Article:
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Issue #1724      March 23, 2016


An OECD study, “Do Environmental Policies Affect Global Value Chains?”, presented at the London School of Economics challenges the conventional “wisdom” that regulations to curb pollution and energy use hurt businesses by creating new costs. “Environmental policies are simply not the major driver of international trade patterns,” said OECD Chief Economist Catherine Mann. “We find no evidence that a large gap between the environmental policies of two given countries significantly affects their overall trade in manufactured goods. Governments should stop working on the assumption that tighter regulations will hurt their export share and focus on the edge they can get from innovation”. As governments consider ways to tighten environmental regulations in line with new climate change pledges, this analysis offers evidence that doing so would not hurt trade. It bears out theoretical studies showing that factors like market conditions and workforce quality are likely to have much more impact on trade competitiveness. Tough environmental standards may also drive firms to become more innovative, improving both their economic and environmental performance. Good advice – anyone in Canberra listening?

Oh sugar! Britain’s decision to introduce what has quickly become known as a “sugar tax” on soft drinks has opened up a discussion on what Australia should do. There are those who think it is a great idea, there are others who think that more should be done to educate the population and make food manufacturers clearly display a list of all the components in their products on easy-to-read and understand labels. Some time ago Coca-Cola was accused of funding some health organisations in the USA which had stated that the obesity epidemic should be dealt with by mainly focussing on exercise rather than controlling dietary intake. Here in Australia Coca-Cola has disclosed the names of 14 health professionals who had received money for “scientific research and health partnerships”. To use the words “health” and “Coca-Cola” in one sentence is a bit of a contradiction, to put it mildly.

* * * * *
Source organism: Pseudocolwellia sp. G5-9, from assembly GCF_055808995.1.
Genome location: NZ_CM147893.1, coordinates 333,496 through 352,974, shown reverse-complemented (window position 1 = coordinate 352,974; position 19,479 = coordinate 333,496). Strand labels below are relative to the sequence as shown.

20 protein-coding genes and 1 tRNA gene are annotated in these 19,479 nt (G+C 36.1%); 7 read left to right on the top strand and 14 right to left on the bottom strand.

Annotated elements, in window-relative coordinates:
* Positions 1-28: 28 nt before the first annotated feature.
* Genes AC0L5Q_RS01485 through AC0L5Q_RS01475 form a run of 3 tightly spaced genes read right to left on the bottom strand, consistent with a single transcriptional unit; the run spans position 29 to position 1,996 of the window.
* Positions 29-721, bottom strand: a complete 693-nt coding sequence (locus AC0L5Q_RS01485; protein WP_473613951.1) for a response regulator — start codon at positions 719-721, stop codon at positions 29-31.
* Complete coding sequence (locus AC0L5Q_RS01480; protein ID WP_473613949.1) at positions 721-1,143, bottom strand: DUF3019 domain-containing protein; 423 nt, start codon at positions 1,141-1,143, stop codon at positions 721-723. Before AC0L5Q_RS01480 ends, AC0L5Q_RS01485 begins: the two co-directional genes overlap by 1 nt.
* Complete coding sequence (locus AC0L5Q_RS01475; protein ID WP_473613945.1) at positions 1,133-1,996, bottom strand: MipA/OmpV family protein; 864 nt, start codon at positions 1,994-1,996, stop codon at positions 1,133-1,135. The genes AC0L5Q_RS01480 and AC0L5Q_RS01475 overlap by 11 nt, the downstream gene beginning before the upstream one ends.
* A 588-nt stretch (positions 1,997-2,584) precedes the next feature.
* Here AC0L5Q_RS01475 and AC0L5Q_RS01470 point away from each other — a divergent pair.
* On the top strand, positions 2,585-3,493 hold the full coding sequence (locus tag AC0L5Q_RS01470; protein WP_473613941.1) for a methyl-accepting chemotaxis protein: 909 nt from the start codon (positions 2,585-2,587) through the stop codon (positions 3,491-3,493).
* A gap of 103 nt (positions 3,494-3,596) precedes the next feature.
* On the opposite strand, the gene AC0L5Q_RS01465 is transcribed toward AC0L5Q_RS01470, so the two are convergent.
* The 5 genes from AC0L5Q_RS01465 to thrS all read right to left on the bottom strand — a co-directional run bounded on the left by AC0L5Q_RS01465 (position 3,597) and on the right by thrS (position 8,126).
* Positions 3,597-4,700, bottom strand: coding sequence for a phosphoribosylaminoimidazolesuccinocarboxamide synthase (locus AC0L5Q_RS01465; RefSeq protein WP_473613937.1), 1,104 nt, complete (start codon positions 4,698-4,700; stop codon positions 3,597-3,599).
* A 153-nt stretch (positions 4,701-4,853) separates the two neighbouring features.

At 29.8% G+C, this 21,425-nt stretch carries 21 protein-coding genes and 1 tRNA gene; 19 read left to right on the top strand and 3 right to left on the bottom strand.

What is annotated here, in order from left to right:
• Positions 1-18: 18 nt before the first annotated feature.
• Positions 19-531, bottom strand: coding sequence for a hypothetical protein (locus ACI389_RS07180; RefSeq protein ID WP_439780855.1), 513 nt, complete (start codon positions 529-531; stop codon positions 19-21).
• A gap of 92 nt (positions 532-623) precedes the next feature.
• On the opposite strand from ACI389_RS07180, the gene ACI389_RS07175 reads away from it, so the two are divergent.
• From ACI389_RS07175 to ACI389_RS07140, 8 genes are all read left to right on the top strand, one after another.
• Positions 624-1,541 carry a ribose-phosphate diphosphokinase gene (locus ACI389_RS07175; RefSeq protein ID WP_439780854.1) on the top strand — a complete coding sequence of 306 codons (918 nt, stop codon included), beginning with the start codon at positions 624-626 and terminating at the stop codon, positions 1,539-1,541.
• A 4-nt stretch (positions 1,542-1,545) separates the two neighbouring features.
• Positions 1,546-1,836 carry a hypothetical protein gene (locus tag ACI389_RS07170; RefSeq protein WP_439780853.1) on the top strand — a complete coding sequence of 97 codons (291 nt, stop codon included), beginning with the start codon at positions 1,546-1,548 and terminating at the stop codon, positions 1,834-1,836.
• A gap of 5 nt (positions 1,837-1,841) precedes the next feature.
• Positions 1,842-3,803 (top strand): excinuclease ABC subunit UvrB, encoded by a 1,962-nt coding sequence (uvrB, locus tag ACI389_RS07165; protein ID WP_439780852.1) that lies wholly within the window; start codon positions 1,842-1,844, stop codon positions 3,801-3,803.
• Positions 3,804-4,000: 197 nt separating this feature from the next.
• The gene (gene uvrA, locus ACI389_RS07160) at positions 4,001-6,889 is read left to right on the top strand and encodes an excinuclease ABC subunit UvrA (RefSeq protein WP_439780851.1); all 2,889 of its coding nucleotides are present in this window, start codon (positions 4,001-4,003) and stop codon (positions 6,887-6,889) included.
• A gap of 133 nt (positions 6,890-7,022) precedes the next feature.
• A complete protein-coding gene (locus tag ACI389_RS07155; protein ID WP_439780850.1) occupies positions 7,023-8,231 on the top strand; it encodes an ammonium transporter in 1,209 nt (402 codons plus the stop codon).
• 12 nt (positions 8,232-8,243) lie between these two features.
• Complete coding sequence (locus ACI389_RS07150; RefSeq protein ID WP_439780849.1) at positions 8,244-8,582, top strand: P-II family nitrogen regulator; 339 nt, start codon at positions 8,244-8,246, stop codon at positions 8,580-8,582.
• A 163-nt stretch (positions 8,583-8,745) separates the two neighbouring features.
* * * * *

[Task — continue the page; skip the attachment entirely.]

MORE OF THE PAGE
As we all know, submarines and weapons do not come cheap. Something has to give and the coming budget will disclose what it will be. One of the programs that may be dropped in the budget is a $2.7 billion dental program that has provided one million children with free dental care. As a result of this two-year old program many children who had never seen a dentist received dental care. The program is means-tested and nearly all the children were bulk-billed. Eighty percent were treated by private dentists. The Child Dental Benefit Schedule has been underutilised, with only 30 percent of eligible children using it. The federal president of the Australia Dental Association, Rick Olive, urges families to take children to the dentist before it is too late. “What I have to say to people who are eligible, and if they haven’t been to the dentist, they better go and make an appointment with their dentist because likely from July 1, the scheme won’t exist.”

Next article – Culture & Life – Trump really is a fascist

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